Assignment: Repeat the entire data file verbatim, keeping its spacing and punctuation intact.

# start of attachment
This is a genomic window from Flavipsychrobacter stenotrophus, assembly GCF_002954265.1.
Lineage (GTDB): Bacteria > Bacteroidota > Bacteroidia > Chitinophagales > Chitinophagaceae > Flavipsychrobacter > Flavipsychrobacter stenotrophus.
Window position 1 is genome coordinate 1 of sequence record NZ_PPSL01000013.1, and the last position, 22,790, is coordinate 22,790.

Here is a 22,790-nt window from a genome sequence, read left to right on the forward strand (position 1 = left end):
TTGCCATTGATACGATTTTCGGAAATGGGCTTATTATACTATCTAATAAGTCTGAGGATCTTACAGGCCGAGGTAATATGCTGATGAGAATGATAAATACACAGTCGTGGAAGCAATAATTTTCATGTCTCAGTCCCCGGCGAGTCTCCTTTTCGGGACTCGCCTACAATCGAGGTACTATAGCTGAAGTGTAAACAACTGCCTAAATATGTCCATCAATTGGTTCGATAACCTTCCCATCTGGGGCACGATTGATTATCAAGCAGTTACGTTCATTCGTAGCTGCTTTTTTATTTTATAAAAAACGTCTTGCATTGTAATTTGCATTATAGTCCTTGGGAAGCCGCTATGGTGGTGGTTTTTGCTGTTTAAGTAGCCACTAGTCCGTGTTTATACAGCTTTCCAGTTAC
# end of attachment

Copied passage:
This is a genomic window from Flavipsychrobacter stenotrophus, assembly GCF_002954265.1.
Lineage (GTDB): Bacteria > Bacteroidota > Bacteroidia > Chitinophagales > Chitinophagaceae > Flavipsychrobacter > Flavipsychrobacter stenotrophus.
Window position 1 is genome coordinate 1 of sequence record NZ_PPSL01000013.1, and the last position, 22,790, is coordinate 22,790.

Here is a 22,790-nt window from a genome sequence, read left to right on the forward strand (position 1 = left end):
TTGCCATTGATACGATTTTCGGAAATGGGCTTATTATACTATCTAATAAGTCTGAGGATCTTACAGGCCGAGGTAATATGCTGATGAGAATGATAAATACACAGTCGTGGAAGCAATAATTTTCATGTCTCAGTCCCCGGCGAGTCTCCTTTTCGGGACTCGCCTACAATCGAGGTACTATAGCTGAAGTGTAAACAACTGCCTAAATATGTCCATCAATTGGTTCGATAACCTTCCCATCTGGGGCACGATTGATTATCAAGCAGTTACGTTCATTCGTAGCTGCTTTTTTATTTTATAAAAAACGTCTTGCATTGTAATTTGCATTATAGTCCTTGGGAAGCCGCTATGGTGGTGGTTTTTGCTGTTTAAGTAGCCACTAGTCCGTGTTTATACAGCTTTCCAGTTAC